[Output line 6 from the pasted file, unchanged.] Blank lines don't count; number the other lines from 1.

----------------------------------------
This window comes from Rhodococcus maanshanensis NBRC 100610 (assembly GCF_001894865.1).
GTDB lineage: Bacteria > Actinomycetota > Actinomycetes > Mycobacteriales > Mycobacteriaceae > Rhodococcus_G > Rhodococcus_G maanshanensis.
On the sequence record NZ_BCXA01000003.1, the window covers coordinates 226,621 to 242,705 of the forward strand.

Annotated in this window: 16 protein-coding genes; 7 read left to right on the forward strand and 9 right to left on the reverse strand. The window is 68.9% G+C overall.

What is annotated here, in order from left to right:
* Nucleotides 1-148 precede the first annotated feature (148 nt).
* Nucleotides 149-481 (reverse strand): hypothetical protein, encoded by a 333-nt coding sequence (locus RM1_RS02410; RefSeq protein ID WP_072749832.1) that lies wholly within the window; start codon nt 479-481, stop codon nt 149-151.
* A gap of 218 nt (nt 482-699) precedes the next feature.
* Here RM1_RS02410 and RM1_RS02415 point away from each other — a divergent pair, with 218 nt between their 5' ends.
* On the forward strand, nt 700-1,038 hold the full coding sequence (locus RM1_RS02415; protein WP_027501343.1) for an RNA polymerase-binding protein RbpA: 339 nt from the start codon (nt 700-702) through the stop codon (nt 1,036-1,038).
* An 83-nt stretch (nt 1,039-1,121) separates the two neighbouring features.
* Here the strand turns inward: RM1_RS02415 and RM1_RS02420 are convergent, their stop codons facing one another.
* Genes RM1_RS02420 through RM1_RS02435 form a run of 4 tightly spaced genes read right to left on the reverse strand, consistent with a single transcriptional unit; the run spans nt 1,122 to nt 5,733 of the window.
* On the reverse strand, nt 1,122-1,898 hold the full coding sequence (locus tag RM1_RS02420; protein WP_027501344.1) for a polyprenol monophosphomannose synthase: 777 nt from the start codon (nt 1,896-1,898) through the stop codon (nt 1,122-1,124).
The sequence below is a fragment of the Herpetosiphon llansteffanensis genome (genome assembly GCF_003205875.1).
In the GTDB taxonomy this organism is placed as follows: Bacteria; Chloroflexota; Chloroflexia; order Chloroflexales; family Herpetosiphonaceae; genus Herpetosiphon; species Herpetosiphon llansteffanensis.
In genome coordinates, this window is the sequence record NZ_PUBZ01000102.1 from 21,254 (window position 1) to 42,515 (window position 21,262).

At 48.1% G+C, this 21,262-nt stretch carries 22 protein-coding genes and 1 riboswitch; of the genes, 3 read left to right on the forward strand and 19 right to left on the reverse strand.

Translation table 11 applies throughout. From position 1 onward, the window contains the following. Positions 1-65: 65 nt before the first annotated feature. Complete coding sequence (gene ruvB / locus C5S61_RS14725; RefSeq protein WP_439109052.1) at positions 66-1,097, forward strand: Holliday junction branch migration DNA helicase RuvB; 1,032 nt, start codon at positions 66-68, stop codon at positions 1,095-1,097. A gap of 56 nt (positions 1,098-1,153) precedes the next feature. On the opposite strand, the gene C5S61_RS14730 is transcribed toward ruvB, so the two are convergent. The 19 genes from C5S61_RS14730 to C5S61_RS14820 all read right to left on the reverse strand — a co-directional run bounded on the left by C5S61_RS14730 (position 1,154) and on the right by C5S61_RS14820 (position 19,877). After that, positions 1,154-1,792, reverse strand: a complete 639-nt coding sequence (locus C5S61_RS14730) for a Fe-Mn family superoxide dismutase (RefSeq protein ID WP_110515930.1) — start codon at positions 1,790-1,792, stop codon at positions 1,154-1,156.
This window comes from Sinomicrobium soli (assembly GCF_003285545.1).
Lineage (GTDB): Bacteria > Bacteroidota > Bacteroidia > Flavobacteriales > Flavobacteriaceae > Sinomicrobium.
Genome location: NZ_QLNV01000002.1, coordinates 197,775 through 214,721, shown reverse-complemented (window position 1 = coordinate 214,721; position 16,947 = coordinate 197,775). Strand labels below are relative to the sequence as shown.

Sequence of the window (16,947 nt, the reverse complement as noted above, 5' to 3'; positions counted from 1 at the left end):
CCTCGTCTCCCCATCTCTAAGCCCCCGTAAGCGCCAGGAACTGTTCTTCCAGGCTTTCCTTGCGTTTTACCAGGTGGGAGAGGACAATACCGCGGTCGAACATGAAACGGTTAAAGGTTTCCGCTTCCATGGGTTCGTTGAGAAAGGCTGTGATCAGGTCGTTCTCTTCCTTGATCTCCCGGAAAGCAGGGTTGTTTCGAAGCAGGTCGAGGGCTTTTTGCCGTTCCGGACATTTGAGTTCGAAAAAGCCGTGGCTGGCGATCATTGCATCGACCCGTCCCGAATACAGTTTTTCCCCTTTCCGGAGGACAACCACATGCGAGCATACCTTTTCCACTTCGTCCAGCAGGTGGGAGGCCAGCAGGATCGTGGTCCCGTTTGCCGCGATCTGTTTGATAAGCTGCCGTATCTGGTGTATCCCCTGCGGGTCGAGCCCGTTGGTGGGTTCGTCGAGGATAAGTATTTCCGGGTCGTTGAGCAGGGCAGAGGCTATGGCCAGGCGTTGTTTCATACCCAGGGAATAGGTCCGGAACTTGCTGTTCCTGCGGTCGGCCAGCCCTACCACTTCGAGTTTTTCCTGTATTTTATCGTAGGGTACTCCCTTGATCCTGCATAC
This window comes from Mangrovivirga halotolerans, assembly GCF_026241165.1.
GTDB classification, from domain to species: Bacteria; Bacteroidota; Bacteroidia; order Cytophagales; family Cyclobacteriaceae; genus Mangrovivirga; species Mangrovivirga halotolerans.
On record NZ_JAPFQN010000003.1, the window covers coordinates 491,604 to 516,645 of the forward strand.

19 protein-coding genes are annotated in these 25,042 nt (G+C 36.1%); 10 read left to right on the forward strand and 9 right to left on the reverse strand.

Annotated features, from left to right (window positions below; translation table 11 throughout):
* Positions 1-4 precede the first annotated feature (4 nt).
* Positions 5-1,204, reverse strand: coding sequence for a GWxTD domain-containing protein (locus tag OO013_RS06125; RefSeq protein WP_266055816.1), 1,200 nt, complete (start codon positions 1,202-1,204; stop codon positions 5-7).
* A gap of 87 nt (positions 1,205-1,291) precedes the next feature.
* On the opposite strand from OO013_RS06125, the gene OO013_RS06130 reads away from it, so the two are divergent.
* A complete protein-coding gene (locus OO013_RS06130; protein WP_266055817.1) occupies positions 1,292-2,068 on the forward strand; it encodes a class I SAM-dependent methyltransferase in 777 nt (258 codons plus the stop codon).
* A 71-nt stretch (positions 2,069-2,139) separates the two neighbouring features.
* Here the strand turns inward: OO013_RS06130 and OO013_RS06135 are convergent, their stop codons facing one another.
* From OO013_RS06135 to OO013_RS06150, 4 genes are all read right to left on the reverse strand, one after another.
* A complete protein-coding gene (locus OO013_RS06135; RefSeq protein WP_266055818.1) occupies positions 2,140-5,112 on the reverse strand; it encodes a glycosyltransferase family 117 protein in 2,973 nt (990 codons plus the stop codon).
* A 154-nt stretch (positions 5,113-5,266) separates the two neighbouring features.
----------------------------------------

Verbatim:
* Nucleotides 1-148 precede the first annotated feature (148 nt).